Two investigations published in the last 6 months shed some light on pip-tazo dosing in the critically-ill. Firstly, Zander and colleagues evaluated piperacillin concentration using multiple plasma assessments in patients receiving pip-tazo 4.5 grams either twice or thrice daily based on creatinine clearance. Interestingly, they found that – in the first day – no patients who received pip-tazo thrice daily and who had a creatinine clearance [CrCl] more than 65 mL/min achieved adequate trough levels of piperacillin. That is, in all patients with a CrCl more than 65 mL/min, piperacillin levels were found to be sub-therapeutic. Further, 55% of those who received pip-tazo thrice daily and who had a CrCl of 30 – 65 mL/min had sub-therapeutic piperacillin trough levels. The authors also noted a negative relationship between piperacillin trough levels and C-reactive protein raising the concern that in those with mild to moderate renal insufficiency, pip-tazo was under-dosed using the commonly suggested dosing scheme. The percentage of insufficient piperacillin levels remained fairly stable over many days of therapy. In patients with severely-impaired renal function, however, the likelihood of sub-therapeutic piperacillin levels was low even when dosed – as suggested – as 4.5 grams twice daily. This was also true of patients receiving renal replacement therapy. Overall, there was no relationship between piperacillin levels and mortality, though the investigation included only 60 patients.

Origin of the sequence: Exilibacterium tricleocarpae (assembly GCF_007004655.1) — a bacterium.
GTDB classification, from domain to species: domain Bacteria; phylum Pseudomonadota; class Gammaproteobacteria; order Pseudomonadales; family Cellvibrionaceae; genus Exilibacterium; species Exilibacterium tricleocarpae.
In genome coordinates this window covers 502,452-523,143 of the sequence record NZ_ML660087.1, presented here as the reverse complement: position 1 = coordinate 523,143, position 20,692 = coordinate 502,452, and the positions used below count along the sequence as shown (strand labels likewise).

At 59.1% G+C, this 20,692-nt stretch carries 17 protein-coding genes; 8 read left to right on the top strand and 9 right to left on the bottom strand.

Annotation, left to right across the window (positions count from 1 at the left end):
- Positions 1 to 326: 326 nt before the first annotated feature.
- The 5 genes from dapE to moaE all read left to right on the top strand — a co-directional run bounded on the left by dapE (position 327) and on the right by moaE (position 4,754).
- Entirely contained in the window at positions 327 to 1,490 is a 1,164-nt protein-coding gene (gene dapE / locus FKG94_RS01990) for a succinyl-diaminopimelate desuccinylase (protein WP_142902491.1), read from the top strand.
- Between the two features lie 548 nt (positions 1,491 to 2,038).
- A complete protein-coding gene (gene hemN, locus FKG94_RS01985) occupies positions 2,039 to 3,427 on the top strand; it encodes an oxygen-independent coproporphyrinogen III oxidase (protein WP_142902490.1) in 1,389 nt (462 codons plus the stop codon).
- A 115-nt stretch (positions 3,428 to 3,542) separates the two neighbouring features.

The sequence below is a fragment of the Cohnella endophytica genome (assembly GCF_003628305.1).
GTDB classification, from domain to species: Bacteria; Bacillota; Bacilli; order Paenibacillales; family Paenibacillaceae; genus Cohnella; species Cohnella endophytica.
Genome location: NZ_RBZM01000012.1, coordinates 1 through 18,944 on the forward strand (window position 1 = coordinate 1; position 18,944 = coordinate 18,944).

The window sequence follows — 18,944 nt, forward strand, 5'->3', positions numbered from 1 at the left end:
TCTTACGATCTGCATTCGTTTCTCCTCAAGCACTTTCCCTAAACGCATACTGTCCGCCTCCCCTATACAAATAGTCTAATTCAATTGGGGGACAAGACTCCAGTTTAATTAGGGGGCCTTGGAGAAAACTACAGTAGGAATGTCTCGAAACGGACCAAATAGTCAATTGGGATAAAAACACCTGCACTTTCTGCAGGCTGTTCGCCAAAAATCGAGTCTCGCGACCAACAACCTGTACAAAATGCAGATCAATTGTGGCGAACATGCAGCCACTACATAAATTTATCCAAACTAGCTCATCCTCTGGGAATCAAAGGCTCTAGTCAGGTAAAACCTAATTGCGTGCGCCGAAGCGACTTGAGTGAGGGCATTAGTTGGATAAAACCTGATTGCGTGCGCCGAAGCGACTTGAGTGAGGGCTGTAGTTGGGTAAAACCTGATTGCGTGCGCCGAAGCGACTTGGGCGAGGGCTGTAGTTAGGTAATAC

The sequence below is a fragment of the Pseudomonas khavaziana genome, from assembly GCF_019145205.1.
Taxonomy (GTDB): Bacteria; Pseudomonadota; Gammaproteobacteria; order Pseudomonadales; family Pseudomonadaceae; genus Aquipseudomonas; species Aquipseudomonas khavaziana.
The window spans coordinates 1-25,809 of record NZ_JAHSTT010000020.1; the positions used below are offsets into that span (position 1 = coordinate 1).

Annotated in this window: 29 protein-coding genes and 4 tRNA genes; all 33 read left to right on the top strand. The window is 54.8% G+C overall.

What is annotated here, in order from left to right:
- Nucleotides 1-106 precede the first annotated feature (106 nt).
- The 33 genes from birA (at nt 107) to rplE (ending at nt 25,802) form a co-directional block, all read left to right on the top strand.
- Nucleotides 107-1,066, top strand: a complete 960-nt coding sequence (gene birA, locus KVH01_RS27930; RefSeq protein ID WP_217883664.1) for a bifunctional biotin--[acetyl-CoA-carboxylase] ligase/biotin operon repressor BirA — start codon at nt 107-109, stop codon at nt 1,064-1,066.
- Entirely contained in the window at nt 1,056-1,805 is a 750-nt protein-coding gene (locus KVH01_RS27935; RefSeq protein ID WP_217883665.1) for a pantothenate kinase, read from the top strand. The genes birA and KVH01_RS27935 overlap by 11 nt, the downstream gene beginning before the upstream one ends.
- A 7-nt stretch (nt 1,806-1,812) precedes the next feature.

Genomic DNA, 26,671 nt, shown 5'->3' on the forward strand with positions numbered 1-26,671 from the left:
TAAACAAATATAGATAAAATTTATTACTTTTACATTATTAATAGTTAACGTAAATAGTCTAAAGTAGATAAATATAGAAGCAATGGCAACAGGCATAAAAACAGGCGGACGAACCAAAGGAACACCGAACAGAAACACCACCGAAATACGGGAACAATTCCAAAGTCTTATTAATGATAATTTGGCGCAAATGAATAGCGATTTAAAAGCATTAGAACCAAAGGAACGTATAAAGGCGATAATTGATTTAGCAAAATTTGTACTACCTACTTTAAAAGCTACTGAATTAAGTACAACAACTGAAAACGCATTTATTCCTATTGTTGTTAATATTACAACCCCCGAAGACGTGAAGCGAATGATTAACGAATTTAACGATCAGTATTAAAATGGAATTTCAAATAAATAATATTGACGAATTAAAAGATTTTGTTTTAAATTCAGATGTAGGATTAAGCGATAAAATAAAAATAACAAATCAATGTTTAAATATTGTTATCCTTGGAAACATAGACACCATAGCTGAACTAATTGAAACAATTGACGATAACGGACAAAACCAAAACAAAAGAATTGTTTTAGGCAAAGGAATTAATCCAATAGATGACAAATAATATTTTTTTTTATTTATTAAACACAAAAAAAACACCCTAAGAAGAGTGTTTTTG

Last month, Roberts and colleagues published a fascinating meta-analysis of beta-lactam infusions in patients with severe sepsis and septic shock. That is, those with ‘sepsis’ and ‘septic shock’ based on the new definition. This combined analysis included three trials and a total of 632 patients – 312 of whom received a continuous beta-lactam infusion versus 320 who received standard intermittent dosing. Hospital mortality censored at day 30 revealed an absolute risk reduction in mortality by 6.7% [i.e. from 26.3% mortality with intermittent dosing compared to 19.6% mortality in those who received a continuous infusion]. Additionally, clinical cure and ICU-free days at day 28 were also improved in those who received a continuous infusion of beta-lactam.
With regards to the subgroup of patients who received pip-tazo as the beta-lactam of choice, 30 day hospital mortality was 25.8% in those who received intermittent dosing compared to 16.3% who received continuous infusion, which is both statistically and clinically significant. With respect to all beta-lactams, mortality was not reduced by continuous infusion when patients received renal replacement therapy [RRT]; this echoes the Zander paper which found that piperacillin concentration was more likely to be therapeutic in patients with the most severe degree of renal impairment, including those who received RRT.